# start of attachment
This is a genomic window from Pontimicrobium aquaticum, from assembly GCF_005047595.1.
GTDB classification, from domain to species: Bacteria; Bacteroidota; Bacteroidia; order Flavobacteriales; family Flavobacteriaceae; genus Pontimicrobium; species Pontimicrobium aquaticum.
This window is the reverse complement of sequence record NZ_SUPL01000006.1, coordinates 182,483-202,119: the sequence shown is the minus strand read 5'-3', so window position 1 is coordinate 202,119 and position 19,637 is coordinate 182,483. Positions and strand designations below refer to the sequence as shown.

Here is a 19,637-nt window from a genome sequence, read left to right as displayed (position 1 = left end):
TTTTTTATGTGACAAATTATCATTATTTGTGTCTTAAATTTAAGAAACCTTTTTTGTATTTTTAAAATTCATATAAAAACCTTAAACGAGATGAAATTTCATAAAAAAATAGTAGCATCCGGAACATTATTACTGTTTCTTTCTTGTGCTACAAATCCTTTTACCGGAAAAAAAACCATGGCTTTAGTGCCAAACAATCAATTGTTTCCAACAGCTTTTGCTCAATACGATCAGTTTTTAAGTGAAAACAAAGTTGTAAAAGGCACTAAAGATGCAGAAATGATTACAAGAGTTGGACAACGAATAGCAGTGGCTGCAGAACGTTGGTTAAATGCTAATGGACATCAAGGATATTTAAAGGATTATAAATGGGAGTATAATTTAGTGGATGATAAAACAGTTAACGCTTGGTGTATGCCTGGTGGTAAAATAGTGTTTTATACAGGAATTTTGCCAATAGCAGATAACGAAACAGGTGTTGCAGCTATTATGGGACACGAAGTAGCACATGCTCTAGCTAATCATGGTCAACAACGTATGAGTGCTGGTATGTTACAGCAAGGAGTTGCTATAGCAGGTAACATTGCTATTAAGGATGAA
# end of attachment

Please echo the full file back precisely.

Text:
This is a genomic window from Pontimicrobium aquaticum, from assembly GCF_005047595.1.
GTDB classification, from domain to species: Bacteria; Bacteroidota; Bacteroidia; order Flavobacteriales; family Flavobacteriaceae; genus Pontimicrobium; species Pontimicrobium aquaticum.
This window is the reverse complement of sequence record NZ_SUPL01000006.1, coordinates 182,483-202,119: the sequence shown is the minus strand read 5'-3', so window position 1 is coordinate 202,119 and position 19,637 is coordinate 182,483. Positions and strand designations below refer to the sequence as shown.

Here is a 19,637-nt window from a genome sequence, read left to right as displayed (position 1 = left end):
TTTTTTATGTGACAAATTATCATTATTTGTGTCTTAAATTTAAGAAACCTTTTTTGTATTTTTAAAATTCATATAAAAACCTTAAACGAGATGAAATTTCATAAAAAAATAGTAGCATCCGGAACATTATTACTGTTTCTTTCTTGTGCTACAAATCCTTTTACCGGAAAAAAAACCATGGCTTTAGTGCCAAACAATCAATTGTTTCCAACAGCTTTTGCTCAATACGATCAGTTTTTAAGTGAAAACAAAGTTGTAAAAGGCACTAAAGATGCAGAAATGATTACAAGAGTTGGACAACGAATAGCAGTGGCTGCAGAACGTTGGTTAAATGCTAATGGACATCAAGGATATTTAAAGGATTATAAATGGGAGTATAATTTAGTGGATGATAAAACAGTTAACGCTTGGTGTATGCCTGGTGGTAAAATAGTGTTTTATACAGGAATTTTGCCAATAGCAGATAACGAAACAGGTGTTGCAGCTATTATGGGACACGAAGTAGCACATGCTCTAGCTAATCATGGTCAACAACGTATGAGTGCTGGTATGTTACAGCAAGGAGTTGCTATAGCAGGTAACATTGCTATTAAGGATGAA